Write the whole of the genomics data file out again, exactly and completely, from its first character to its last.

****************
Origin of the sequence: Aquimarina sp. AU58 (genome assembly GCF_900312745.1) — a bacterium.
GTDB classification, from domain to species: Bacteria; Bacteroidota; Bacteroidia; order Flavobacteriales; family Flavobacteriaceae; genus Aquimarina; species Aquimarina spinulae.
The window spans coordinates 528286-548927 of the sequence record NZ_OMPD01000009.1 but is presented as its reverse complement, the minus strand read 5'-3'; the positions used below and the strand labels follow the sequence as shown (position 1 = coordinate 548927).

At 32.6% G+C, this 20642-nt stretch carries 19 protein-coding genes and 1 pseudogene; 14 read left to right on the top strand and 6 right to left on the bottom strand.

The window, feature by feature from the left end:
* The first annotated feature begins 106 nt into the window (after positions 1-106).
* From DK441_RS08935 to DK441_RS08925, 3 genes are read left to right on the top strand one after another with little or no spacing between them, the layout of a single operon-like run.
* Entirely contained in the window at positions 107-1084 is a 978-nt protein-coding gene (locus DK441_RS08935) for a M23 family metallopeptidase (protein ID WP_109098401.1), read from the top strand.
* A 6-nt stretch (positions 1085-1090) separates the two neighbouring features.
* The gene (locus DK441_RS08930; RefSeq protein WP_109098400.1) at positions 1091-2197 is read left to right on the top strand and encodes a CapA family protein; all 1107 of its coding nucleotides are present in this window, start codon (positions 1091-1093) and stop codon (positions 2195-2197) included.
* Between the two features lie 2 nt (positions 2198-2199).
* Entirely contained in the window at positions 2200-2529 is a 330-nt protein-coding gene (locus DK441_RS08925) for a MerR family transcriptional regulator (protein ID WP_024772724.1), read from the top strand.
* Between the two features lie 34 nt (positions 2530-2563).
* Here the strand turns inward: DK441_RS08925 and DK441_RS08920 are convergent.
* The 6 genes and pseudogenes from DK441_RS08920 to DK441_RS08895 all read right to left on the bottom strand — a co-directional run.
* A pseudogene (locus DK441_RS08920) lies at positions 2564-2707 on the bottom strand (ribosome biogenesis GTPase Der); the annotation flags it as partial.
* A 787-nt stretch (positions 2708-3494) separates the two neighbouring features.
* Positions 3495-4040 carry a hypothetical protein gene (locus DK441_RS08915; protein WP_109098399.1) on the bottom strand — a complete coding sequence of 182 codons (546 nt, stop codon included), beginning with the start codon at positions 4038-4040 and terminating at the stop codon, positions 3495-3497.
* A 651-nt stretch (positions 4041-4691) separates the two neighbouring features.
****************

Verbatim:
Origin of the sequence: Aquimarina sp. AU58 (genome assembly GCF_900312745.1) — a bacterium.
GTDB classification, from domain to species: Bacteria; Bacteroidota; Bacteroidia; order Flavobacteriales; family Flavobacteriaceae; genus Aquimarina; species Aquimarina spinulae.
The window spans coordinates 528286-548927 of the sequence record NZ_OMPD01000009.1 but is presented as its reverse complement, the minus strand read 5'-3'; the positions used below and the strand labels follow the sequence as shown (position 1 = coordinate 548927).

At 32.6% G+C, this 20642-nt stretch carries 19 protein-coding genes and 1 pseudogene; 14 read left to right on the top strand and 6 right to left on the bottom strand.

The window, feature by feature from the left end:
* The first annotated feature begins 106 nt into the window (after positions 1-106).
* From DK441_RS08935 to DK441_RS08925, 3 genes are read left to right on the top strand one after another with little or no spacing between them, the layout of a single operon-like run.
* Entirely contained in the window at positions 107-1084 is a 978-nt protein-coding gene (locus DK441_RS08935) for a M23 family metallopeptidase (protein ID WP_109098401.1), read from the top strand.
* A 6-nt stretch (positions 1085-1090) separates the two neighbouring features.
* The gene (locus DK441_RS08930; RefSeq protein WP_109098400.1) at positions 1091-2197 is read left to right on the top strand and encodes a CapA family protein; all 1107 of its coding nucleotides are present in this window, start codon (positions 1091-1093) and stop codon (positions 2195-2197) included.
* Between the two features lie 2 nt (positions 2198-2199).
* Entirely contained in the window at positions 2200-2529 is a 330-nt protein-coding gene (locus DK441_RS08925) for a MerR family transcriptional regulator (protein ID WP_024772724.1), read from the top strand.
* Between the two features lie 34 nt (positions 2530-2563).
* Here the strand turns inward: DK441_RS08925 and DK441_RS08920 are convergent.
* The 6 genes and pseudogenes from DK441_RS08920 to DK441_RS08895 all read right to left on the bottom strand — a co-directional run.
* A pseudogene (locus DK441_RS08920) lies at positions 2564-2707 on the bottom strand (ribosome biogenesis GTPase Der); the annotation flags it as partial.
* A 787-nt stretch (positions 2708-3494) separates the two neighbouring features.
* Positions 3495-4040 carry a hypothetical protein gene (locus DK441_RS08915; protein WP_109098399.1) on the bottom strand — a complete coding sequence of 182 codons (546 nt, stop codon included), beginning with the start codon at positions 4038-4040 and terminating at the stop codon, positions 3495-3497.
* A 651-nt stretch (positions 4041-4691) separates the two neighbouring features.